But, because this is a Bridget Jones movie, and because reinventing the wheel at this point would be way too much work, he inevitably does have a replacement.  And this man is categorically unacceptable, on pretty much every level possible, except that "he is an attractive age-appropriate partner for Bridget"; but maybe that's just as well, too, since the premise is even more unacceptable still, for once BJB gets going (it takes something like fifty minutes) every last thing in this film comes to turn entirely upon a question of paternity that, with our science, ought to be answered within a couple of weeks.

It is not answered, however, because Bridget is squeamish and refuses an amniocentesis.  (And she really shouldn't be squeamish about it, because not only is Bridget herself getting old, both of her prospective sperm donors are a lot closer to their graves than they are the maternity ward, too.  Incidentally, the only person to escape BJB with honor is Emma Thompson, as Bridget's OBGYN.)  But, of course, "responsibility" and "consequences" and "agency" have never been tremendously big issues in the Jones universe.  And never less so than now, when the script commits fully to its conceit of not one but two possible fathers, neither one of whom so much as raises an eyebrow, let alone a voice, over the fact that Bridget is willfully refusing to disclose which one of them is the guy who knocked her up.  And so the pandering has reached, in this third installment, the level of crazed pornography.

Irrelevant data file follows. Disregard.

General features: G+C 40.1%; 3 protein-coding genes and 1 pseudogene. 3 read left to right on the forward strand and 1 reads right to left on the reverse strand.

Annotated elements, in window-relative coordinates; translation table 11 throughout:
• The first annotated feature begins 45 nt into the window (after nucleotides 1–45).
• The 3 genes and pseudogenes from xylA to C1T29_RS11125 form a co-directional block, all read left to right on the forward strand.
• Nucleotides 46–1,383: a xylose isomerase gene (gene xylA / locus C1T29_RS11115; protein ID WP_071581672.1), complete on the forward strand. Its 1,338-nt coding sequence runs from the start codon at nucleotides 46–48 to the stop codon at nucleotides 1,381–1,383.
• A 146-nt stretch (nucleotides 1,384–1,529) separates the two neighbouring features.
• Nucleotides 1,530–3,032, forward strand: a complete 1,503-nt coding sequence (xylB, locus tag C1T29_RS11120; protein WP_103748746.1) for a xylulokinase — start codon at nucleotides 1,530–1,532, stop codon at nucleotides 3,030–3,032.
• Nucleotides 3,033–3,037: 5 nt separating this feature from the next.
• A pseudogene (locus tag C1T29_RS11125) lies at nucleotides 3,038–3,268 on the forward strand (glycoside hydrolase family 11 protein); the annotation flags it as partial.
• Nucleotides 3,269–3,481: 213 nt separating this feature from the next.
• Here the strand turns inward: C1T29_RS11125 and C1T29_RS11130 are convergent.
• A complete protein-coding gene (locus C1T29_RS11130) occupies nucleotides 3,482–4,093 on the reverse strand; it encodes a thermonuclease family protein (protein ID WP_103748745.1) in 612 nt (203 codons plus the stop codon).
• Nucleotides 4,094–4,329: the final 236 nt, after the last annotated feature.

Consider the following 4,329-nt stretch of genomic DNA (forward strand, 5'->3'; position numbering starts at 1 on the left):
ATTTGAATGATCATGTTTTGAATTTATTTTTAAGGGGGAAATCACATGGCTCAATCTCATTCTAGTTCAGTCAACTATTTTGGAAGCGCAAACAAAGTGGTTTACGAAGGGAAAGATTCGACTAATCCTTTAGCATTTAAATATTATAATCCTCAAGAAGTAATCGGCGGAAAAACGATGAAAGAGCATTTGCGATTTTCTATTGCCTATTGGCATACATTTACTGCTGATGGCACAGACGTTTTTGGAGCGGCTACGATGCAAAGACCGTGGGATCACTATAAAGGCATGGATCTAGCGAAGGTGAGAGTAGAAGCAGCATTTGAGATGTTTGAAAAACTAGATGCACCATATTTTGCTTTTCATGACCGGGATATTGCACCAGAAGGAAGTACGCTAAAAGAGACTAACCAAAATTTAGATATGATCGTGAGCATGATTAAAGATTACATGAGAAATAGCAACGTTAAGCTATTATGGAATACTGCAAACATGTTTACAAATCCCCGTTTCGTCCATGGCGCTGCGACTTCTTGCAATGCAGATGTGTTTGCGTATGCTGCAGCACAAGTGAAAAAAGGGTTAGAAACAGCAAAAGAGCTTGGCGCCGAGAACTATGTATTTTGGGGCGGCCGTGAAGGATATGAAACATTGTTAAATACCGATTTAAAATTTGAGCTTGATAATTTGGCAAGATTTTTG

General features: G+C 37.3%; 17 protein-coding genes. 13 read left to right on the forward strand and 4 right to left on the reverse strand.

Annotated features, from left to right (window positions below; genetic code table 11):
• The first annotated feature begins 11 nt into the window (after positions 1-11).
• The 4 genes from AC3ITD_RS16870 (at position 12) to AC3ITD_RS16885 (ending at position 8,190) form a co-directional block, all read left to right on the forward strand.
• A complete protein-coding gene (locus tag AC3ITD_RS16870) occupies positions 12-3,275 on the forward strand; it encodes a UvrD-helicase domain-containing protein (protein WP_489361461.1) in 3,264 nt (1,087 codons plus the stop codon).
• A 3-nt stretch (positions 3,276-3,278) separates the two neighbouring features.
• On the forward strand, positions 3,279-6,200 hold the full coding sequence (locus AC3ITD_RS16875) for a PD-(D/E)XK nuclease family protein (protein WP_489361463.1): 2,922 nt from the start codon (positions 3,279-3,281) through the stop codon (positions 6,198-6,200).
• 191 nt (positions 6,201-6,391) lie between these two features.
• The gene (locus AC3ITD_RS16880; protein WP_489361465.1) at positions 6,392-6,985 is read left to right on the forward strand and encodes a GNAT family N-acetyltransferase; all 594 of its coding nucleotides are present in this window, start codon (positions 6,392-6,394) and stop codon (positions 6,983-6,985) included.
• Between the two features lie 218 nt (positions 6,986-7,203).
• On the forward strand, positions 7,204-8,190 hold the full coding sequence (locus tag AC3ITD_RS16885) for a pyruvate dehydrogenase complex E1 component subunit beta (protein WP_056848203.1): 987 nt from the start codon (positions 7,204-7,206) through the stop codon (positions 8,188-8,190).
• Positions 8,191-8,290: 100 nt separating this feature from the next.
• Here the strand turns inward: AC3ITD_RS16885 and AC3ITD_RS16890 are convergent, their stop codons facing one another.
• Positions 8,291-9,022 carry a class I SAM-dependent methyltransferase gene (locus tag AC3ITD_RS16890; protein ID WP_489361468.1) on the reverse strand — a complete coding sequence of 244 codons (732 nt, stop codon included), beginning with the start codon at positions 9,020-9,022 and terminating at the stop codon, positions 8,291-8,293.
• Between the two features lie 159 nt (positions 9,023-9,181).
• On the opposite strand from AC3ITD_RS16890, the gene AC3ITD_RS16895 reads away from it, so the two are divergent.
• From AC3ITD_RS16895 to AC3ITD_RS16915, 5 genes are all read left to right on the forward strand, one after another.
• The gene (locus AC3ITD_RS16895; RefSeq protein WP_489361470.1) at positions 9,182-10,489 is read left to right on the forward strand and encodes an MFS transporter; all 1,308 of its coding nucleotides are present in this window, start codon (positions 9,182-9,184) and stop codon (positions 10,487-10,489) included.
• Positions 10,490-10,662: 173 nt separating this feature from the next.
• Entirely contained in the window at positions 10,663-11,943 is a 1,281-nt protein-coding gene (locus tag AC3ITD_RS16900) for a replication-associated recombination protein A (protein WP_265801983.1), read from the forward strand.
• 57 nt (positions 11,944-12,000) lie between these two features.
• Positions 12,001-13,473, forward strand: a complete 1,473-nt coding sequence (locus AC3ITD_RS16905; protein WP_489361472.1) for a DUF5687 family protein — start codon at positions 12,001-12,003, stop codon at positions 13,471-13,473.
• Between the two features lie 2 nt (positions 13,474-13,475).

The worst of it is, it's the sort of thing that could be effortlessly handwaved away—Bridget tries! there's complications! and now she's legitimately afraid—and the writers would have actually made the melodrama tighter for their effort.  But effort is the last thing anyone was putting into this.  Even Firth is just on Firth Autopilot—which is still kind of funny, but it's not that funny.  Especially not when BJB's sense of humor can be summed up by its trailer-ready "setpiece," a lamaze class with two men, wherein Dempsey's watery billionaire and Firth's stolid super-lawyer are (gasp!) mistaken for a gay couple—and this is supposed to be amusing, for despite all the wear-and-tear you can see on the actors, it's pretty clearly going to be 2001 forever in Bridget Jones's boozy bourgeois rendition of the hellhole called London.

But, you know, at least this gag has the decency to have a punchline, even when that punchline is not really anything more profound than Firth in a reaction shot, easing us back into laughing at some unpalatably stale homosexual panic, with a look that's (cunningly enough) a lot more weary than it is actually anxious.  Unfortunately, most of BJB's efforts at comedy only get to the set-up, before they stop.